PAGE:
Predictive model for microclimatic temperature and its use in mosquito population modeling. Academic Article uri icon


  • AbstractMosquitoes transmit several infectious diseases that pose significant threat to human health. Temperature along with other environmental factors at breeding and resting locations play a role in the organismal development and abundance of mosquitoes. Accurate analysis of mosquito population dynamics requires information on microclimatic conditions at breeding and resting locations. In this study, we develop a regression model to characterize microclimatic temperature based on ambient environmental conditions. Data were collected by placing sensor loggers at resting and breeding locations such as storm drains across Houston, TX. Corresponding weather data was obtained from National Oceanic and Atmospheric Administration website. Features extracted from these data sources along with contextual information on location were used to develop a Generalized Linear Model for predicting microclimate temperatures. We also analyzed mosquito population dynamics for Aedes albopictus under ambient and microclimatic conditions using system dynamic (SD) modelling to demonstrate the need for accurate microclimatic temperatures in population models. The microclimate prediction model had an R2 value of ~ 95% and average prediction error of ~ 1.5 °C indicating that microclimate temperatures can be reliably estimated from the ambient environmental conditions. SD model analysis indicates that some microclimates in Texas could result in larger populations of juvenile and adult Aedes albopictus mosquitoes surviving the winter without requiring dormancy.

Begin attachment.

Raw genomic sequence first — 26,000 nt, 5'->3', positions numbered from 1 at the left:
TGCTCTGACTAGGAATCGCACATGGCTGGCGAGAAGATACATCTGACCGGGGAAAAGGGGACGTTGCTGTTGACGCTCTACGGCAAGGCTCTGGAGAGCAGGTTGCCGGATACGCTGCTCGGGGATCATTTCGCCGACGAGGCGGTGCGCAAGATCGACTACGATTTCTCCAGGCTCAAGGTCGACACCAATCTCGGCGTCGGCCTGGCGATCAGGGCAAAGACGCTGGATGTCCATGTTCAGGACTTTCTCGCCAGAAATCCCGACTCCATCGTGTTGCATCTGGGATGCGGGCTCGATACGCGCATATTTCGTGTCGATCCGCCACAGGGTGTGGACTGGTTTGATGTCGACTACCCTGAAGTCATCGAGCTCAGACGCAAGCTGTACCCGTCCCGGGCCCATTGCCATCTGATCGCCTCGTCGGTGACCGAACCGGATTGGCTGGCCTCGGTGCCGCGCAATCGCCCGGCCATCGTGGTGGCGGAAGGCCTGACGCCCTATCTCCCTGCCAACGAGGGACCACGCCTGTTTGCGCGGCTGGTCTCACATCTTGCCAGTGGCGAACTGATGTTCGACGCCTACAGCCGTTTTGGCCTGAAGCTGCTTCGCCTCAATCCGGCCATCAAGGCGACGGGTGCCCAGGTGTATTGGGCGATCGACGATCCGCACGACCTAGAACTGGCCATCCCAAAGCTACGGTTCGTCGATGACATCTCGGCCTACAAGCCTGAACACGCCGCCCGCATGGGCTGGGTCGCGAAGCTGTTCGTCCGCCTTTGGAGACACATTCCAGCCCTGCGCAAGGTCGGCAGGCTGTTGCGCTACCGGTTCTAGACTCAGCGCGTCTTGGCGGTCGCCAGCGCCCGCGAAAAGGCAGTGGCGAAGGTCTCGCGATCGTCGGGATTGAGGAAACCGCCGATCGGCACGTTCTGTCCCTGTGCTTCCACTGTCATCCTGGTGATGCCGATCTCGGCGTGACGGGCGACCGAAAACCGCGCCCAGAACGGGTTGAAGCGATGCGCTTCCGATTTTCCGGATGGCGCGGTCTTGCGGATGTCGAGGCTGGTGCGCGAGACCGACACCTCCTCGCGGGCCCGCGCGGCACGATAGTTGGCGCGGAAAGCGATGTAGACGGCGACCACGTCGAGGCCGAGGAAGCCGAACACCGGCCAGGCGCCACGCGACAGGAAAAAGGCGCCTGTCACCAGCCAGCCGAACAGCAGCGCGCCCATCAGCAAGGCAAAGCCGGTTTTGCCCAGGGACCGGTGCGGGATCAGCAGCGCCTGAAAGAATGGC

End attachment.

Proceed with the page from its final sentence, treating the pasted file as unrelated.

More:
published proceedings

  • Sci Rep

altmetric score

  • 51.5

author list (cited authors)

  • Erraguntla, M., Dave, D., Zapletal, J., Myles, K., Adelman, Z. N., Pohlenz, T. D., & Lawley, M.

citation count

  • 1

complete list of authors

  • Erraguntla, Madhav||Dave, Darpit||Zapletal, Josef||Myles, Kevin||Adelman, Zach N||Pohlenz, Tyler D||Lawley, Mark

publication date

  • September 2021